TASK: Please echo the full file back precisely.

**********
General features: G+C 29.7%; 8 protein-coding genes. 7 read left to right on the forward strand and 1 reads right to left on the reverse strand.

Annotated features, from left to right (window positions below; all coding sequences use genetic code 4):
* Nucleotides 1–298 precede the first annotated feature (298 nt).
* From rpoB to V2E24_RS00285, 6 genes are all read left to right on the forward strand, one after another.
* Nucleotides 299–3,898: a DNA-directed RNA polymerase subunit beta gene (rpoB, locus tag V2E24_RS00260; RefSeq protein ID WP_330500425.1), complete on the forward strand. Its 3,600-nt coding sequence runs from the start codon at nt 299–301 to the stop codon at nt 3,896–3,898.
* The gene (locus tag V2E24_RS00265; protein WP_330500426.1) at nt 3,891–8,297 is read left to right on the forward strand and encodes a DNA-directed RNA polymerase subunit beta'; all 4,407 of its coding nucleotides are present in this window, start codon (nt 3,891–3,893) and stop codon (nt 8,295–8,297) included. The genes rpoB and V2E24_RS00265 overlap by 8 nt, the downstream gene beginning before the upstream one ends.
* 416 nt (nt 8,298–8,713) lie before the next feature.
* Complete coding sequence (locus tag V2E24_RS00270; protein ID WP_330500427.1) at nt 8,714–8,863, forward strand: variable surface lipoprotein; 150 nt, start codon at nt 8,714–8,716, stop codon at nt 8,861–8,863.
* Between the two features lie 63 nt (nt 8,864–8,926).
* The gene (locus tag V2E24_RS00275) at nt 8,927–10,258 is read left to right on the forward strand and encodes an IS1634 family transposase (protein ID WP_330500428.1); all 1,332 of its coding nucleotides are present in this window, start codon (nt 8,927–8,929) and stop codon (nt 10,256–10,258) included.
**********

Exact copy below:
General features: G+C 29.7%; 8 protein-coding genes. 7 read left to right on the forward strand and 1 reads right to left on the reverse strand.

Annotated features, from left to right (window positions below; all coding sequences use genetic code 4):
* Nucleotides 1–298 precede the first annotated feature (298 nt).
* From rpoB to V2E24_RS00285, 6 genes are all read left to right on the forward strand, one after another.
* Nucleotides 299–3,898: a DNA-directed RNA polymerase subunit beta gene (rpoB, locus tag V2E24_RS00260; RefSeq protein ID WP_330500425.1), complete on the forward strand. Its 3,600-nt coding sequence runs from the start codon at nt 299–301 to the stop codon at nt 3,896–3,898.
* The gene (locus tag V2E24_RS00265; protein WP_330500426.1) at nt 3,891–8,297 is read left to right on the forward strand and encodes a DNA-directed RNA polymerase subunit beta'; all 4,407 of its coding nucleotides are present in this window, start codon (nt 3,891–3,893) and stop codon (nt 8,295–8,297) included. The genes rpoB and V2E24_RS00265 overlap by 8 nt, the downstream gene beginning before the upstream one ends.
* 416 nt (nt 8,298–8,713) lie before the next feature.
* Complete coding sequence (locus tag V2E24_RS00270; protein ID WP_330500427.1) at nt 8,714–8,863, forward strand: variable surface lipoprotein; 150 nt, start codon at nt 8,714–8,716, stop codon at nt 8,861–8,863.
* Between the two features lie 63 nt (nt 8,864–8,926).
* The gene (locus tag V2E24_RS00275) at nt 8,927–10,258 is read left to right on the forward strand and encodes an IS1634 family transposase (protein ID WP_330500428.1); all 1,332 of its coding nucleotides are present in this window, start codon (nt 8,927–8,929) and stop codon (nt 10,256–10,258) included.